Three years ago we celebrated the 1964 civil Rights Act. On that occasion I described the progress of our civil rights struggle from the 1896 Plessy era to now. Still we have not advanced beyond the observation that I made heretofore: the common understanding of civil rights has become confused. In most minds, civil rights are some vague thing having to do with “other people.” They are treated as the product of a momentary movement in the latter portion of the 20th Century.

Civil rights are better defined as the rights to common or equal participation in civil
 society. Natural law governs participation in civil society. A it pertains to human action it is a standard of conduct for beings whose self-directed motions are not determined by regularities of material bearing. That rule lies at the bottom of what are termed “civil rights” as we see in tracing the meaning.

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The best articulation of civil rights from the founding came from James Wilson, [Declaration of Independence and Constitution signatory and Supreme Court Justice]. Further, illustrative Supreme Court defenses of civil rights show how far the decisions of the court were regulated so as to tie advances in civil rights to advances in understanding natural law. Finally, the seminal statement of Dr. Martin Luther King, Jr. in his “Letter from a Birmingham Jail,” clearly expresses the fundamental ground of equality identified by James Wilson (and the Declaration of Independence) as essential to civil rights; it also invokes the entire sweep of Western reflection on the meaning of justice in such a way as to show the pursuit of civil rights as nothing less than perfecting civil relations in light of natural law.

To defend civil rights for black people meant to prove that “segregation is not only politically, economically and sociologically unsound; it is morally wrong and sinful.” The moral error is the denial of common or equal position in the civil society, and it ends by withholding “the honest administration of the government and the impartial administration of justice.” The examples Dr. King used covered the same categories established by Justice Wilson.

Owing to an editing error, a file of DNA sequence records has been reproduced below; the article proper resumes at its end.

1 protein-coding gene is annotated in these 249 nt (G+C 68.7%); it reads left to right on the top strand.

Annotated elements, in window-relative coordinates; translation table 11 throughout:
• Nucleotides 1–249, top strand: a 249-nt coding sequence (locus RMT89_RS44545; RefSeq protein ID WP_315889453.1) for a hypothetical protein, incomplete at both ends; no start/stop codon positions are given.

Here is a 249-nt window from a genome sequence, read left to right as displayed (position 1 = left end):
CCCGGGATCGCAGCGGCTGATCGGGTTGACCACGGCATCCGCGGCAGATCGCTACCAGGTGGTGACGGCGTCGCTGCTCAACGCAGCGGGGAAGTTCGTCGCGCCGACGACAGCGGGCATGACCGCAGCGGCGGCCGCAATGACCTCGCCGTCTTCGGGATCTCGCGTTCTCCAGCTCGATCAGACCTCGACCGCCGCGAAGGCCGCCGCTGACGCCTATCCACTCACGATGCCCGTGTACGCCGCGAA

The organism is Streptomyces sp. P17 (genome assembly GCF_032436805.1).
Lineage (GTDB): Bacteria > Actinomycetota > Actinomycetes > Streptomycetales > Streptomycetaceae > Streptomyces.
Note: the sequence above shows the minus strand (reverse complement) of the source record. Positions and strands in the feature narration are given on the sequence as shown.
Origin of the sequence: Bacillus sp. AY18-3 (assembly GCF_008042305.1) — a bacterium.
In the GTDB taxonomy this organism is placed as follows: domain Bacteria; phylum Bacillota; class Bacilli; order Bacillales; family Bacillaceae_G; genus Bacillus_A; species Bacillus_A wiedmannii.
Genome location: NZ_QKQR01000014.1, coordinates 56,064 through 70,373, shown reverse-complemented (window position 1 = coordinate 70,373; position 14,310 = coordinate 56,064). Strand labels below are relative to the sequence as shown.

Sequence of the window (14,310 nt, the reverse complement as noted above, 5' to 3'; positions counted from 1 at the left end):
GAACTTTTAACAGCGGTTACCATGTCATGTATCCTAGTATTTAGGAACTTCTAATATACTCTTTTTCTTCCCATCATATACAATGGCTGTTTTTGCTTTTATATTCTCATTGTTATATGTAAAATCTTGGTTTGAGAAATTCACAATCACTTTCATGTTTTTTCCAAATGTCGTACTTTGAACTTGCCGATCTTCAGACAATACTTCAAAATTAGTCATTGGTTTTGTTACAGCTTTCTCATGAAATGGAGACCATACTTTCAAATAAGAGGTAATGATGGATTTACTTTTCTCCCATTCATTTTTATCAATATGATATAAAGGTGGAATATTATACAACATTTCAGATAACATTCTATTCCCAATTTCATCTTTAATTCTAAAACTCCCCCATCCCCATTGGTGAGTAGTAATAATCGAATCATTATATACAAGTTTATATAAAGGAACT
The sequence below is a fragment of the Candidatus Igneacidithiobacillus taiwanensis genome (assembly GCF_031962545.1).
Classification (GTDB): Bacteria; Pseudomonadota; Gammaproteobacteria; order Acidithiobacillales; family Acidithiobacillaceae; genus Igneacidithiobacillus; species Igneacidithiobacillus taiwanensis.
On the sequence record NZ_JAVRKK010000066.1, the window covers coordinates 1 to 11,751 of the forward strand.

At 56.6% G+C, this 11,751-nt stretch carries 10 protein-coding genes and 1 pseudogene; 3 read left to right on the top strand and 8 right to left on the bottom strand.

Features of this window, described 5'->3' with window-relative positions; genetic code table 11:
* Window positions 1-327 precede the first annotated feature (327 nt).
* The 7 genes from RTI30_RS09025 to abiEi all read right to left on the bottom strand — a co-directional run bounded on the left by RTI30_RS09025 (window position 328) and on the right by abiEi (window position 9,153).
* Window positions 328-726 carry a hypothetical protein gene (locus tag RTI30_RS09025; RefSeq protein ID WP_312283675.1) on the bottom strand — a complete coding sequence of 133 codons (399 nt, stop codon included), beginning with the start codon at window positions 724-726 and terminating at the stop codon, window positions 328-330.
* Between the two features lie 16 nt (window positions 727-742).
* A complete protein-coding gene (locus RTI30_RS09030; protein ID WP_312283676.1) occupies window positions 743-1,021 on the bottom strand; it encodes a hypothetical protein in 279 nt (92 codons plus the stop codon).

If it is warrantable to insist that all human beings should live in accord with the law of nature, then it is an absolute requirement that all be secured the civil opportunity to do so. For that reason, civil rights can be meaningfully defined only as the common or equal participation in civil society. That raises the issue of whether the turn taken after the Civil Rights Act of 1964 did not lead us away from rather than toward civil rights. That remains the question of urgent moment for the U. S. Commission on Civil Rights.

W. B. Allen USCCR 1987 - 1992

William Allen is dean emeritus of James Madison College at Michigan State University where he was a professor of political philosophy. He holds bachelor’s and master’s degrees from Pepperdine University and a Ph.D from Claremont Graduate University. He serves on the boards of Upper Chesapeake Health and the Harford County Public Library and is a former member of National Council on the Humanities.